Finally, the City of Harare has bowed down and admitted that it is incapacitated to supply residents with adequate running tap water and is now seeking assistance from Government and independent engineers.
Water problems have persisted in Harare and the MDC-led council chose to be quiet for a long time, further worsening the water situation with clear signs that it is heading for the worst.
The painful part is that women and children are at the receiving end of these water shortages.
Globally, it is believed that women and children spend more than four hours, walking for water each day, and more than 840 000 people die each year from water-related diseases.
Additionally, 500 000 children die from drinking contaminated water and until everyone has access to safe and reliable drinking water, the death toll will continue to rise.
In Harare, Glen View and Budiriro suburbs were the hardest hit during the recent cholera and typhoid outbreaks that claimed lives and left many hospitalised.
The water crisis is solvable if the municipality had been serious to end the scourge.
Instead of addressing the issue which directly affect humans, top executives from the Harare City Council are in the habit of diverting money to buy personal vehicles.
It is fact that insufficient clean water for basic needs impacts negatively on health, education and economic productivity.
If communities lack the means and institutions to build and maintain clean water and sanitation systems, residents are exposed to diseases like typhoid and diarrhoea.
Municipalities should create synergies with central Government and stop politicking because conflict will only create a situation where services are limited at best.
Accountability is the issue that local authorities should address in order for them to improve on the water solutions in the country.
Even with rising populations, as the city fathers claim, the problem is not about the amount of fresh water readily available, but getting it properly distributed and managed.
The world over, it takes sturdy establishments and collective efforts to make water clean, safe, flowing and allocate it fairly to all citizens.
It is a known fact globally that groundwater is being exhausted in untenable ways, surface and groundwater supplies are becoming more contaminated, old infrastructure is triggering an increase in water losses and non-revenue water, and growing populations along coastlines are resorting to more expensive desalination because freshwater supplies are insufficient.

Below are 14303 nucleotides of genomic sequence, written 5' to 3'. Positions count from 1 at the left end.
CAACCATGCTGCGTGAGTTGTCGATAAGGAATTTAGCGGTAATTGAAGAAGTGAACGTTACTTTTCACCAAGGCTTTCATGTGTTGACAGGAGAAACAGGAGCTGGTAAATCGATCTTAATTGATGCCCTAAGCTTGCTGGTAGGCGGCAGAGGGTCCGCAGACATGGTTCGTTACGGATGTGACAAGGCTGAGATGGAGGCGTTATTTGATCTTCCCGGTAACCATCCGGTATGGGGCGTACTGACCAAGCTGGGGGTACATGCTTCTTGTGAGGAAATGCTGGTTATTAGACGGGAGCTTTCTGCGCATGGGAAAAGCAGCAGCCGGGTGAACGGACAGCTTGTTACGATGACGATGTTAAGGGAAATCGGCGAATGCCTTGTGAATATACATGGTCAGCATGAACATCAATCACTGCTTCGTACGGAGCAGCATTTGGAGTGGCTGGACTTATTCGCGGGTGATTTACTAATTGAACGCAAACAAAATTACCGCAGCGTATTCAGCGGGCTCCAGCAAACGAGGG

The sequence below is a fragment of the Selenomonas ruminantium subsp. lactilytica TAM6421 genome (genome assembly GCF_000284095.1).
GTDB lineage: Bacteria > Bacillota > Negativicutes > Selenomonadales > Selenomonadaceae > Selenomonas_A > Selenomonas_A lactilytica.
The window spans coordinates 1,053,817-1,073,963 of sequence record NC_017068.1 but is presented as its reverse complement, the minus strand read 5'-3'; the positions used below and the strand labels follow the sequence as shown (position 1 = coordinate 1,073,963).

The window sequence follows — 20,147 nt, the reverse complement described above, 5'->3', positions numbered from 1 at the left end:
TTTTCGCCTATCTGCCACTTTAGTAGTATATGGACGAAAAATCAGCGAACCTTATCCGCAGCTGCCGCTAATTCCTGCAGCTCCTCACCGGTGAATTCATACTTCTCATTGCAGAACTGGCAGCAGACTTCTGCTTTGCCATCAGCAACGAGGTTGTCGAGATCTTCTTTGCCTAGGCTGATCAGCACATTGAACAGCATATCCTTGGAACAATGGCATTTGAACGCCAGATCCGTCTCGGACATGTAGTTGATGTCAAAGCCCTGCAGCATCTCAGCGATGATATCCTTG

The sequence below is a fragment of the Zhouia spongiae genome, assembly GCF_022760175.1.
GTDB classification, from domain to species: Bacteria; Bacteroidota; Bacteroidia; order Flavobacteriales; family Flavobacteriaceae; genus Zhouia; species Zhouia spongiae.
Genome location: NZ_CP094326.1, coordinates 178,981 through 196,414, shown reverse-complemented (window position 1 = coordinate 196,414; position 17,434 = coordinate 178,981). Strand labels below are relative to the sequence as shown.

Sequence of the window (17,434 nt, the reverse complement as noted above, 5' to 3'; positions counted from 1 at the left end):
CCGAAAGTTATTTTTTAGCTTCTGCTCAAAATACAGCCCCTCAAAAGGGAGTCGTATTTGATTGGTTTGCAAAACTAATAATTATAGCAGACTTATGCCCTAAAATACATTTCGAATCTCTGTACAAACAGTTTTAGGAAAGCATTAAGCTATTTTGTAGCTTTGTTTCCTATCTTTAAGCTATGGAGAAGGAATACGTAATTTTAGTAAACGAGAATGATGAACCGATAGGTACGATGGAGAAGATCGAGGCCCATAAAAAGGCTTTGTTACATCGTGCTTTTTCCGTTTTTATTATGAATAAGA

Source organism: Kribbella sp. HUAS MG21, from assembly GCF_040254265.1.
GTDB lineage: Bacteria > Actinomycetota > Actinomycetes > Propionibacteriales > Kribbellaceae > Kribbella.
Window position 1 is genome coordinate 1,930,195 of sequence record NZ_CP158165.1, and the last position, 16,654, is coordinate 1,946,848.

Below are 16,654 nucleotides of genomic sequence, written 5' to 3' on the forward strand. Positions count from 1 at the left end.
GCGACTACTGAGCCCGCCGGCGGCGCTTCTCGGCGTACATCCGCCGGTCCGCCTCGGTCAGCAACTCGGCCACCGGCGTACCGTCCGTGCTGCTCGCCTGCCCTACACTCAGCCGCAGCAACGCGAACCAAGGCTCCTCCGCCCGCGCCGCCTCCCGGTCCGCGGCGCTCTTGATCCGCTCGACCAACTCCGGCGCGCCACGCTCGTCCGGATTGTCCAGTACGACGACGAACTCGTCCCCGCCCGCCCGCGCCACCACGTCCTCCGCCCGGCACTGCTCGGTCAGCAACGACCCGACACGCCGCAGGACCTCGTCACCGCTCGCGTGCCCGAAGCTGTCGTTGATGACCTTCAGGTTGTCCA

Municipalities thus should become smarter and manage the valuable resource wisely and avoid denying citizens their right to clean water as guaranteed in Section 77 of the Constitution.
The council, which has been sending mixed signals, is now pinning its hopes on Government, something they should have done a long time ago.
The corruption-riddled MDC-led Harare Municipality, which is struggling to provide clean water, should now stop mixing council affairs with politics and concentrate on partnering Government to end water woes facing ratepayers.
Last Thursday, Government released $37,3 million in local currency and another US$2,2 millon in foreign currency towards interventions to improve water access and waste water treatment in Harare.
According to Finance and Economic Development Minister Mthuli Ncube, the funds from Government are earmarked for the completion of Morton Jaffray Water Treatment Plant, overhaul of the water distribution network, sewer reticulation system upgrade and installation of 8 000 residential prepaid meters.
Council should now desist from its old habit of diverting funds and ensure that the facility will improve the livelihoods of the people of Harare who have suffered enough.
In the past, there have been revelations that Harare City Council clandestinely bought 50 cars worth US$2 million from the US$144,4 million loan facility secured from China to rehabilitate the capital city's water and sewerage infrastructure.
This impudent behaviour suggests that accountability and transparency at Harare council is terribly wrong and need to be addressed for progress' sake.
It is clear that the city officials do not really care about the plight of Harare residents.
This should end and funds should be channelled towards the improvement of livelihoods.